Skip to main content
Article

In the Beginning Part 7 of 8

Planting Out

Your plants are hardened off, the sun is shining and you’re ready to plant your tomato seedlings into the garden. First things first, please check with your local extension office to be sure it’s past the average frost date for your area, and a good recommendation is to have your soil tested ahead of time.

The amendments I will discuss are general and work well for most average soils, raised beds or containers, but you may need more or less of certain nutrients based on your soil test results. In each planting hole I add the following: ¼ cup of an organic, slow release, granular fertilizer like Tomatotone or Dr. Earth’s Homegrown; ¼ cup bonemeal (This will help prevent blossom end rot, promote early blooms, and feed the forming first fruits.); and one tablespoon of epsom salt. (This helps bring nutrients into the plant’s cells.)

The time of day in which you choose to plant your seedlings can make a difference when it comes to transplant shock. If you plant in the heat of the day, full sun can stress a transplant out quite a bit. Planting in the early evening gives your plant a cooler part of the day to relax and get used to it’s new surroundings. Tomatoes open their pores (stomata) once it is dark and begin a cycle called “transpiration”, which brings nutrients up from the soil into the plant cells. If your seedlings can have a chance to go through one cycle of transpiration before they are first subjected to full sun in a new spot, they will be acclimated at a much better pace.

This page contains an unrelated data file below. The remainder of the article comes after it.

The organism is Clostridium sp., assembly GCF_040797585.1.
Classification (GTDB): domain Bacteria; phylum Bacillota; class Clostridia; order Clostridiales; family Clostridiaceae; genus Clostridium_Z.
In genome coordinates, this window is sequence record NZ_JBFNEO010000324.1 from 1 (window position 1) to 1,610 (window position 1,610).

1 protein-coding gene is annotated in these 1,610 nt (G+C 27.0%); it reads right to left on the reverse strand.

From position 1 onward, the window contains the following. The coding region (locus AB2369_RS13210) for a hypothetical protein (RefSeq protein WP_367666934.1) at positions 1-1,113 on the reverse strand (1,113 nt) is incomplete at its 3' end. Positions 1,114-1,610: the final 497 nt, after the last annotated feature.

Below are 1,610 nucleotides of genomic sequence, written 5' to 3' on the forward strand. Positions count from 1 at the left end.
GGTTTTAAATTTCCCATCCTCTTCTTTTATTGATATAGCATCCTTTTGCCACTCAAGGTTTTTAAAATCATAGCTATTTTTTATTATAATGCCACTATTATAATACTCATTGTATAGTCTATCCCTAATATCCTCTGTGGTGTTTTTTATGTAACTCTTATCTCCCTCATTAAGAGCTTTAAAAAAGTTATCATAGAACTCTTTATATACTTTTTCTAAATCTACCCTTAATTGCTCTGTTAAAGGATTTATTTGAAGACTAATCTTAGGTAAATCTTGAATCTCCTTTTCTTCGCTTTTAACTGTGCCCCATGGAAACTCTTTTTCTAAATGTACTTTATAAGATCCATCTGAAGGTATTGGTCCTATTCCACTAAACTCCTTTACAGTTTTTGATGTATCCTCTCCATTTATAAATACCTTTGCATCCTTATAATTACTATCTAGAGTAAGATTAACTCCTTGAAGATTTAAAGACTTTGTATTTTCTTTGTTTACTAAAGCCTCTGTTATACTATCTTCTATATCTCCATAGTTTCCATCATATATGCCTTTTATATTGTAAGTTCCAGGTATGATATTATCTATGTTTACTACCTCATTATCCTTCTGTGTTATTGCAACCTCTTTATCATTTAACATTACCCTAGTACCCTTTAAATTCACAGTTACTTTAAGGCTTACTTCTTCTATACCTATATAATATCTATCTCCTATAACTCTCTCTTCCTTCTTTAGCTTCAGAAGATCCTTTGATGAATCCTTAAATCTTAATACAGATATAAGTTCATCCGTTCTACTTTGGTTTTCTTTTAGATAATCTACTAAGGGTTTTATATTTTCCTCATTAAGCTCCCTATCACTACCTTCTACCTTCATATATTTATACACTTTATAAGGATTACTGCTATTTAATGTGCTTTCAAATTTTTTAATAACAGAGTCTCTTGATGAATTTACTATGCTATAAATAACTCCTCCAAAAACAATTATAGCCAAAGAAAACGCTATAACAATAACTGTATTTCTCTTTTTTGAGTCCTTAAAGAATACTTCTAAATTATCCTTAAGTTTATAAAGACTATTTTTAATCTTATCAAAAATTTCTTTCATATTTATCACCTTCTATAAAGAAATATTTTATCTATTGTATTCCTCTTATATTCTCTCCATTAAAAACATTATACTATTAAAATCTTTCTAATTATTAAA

As I have taught with each article since seed starting, tomatoes need healthy roots to develop strong plants, and they can grow roots along their stems if planted deeply. The same holds true at planting out time. If your stems have grown a bit “reachy” since their last pot up, you can bury the stems in a couple of different ways. The first is by digging a very deep planting hole, which can prove very frustrating if the stem is very long. To take away some of the frustration, a fence post auger or similar device attached to the end of an electric drill can be an easier way to dig a deep hole. Place the nutrients mentioned above into the hole, mix in a bit of compost to lighten the density of the soil, add the plant and backfill the hole making sure to water it in well after it has been planted.

The second way of accounting for longer stems is by planting your seedling sideways in a trench, bending the tip of it upward at a 90 degree angle, amendments are added in the same way as the deep hole method. This method is easier since you don’t have to dig as deep of a hole, but please remember where you trenched the stem when it comes time to adding a stake or other plant support- you don’t want to damage the roots.

Newly planted seedlings should be watered right away with a good amount to soak in deep, and will need watering a little more frequently until the root system develops. Mulching with wood chips, straw, or non- chemically treated grass clippings is a good way to help retain moisture as well as protect the roots from over-heating.

Sign up for our Newsletter

We respect your privacy. Your information will not be shared.

Join Our Exclusive Global Community of Tomato Enthusiasts

Be the first to know about the latest in tomato trends - directly to your inbox twice a month!

Just enter your email address below to join

Holler Box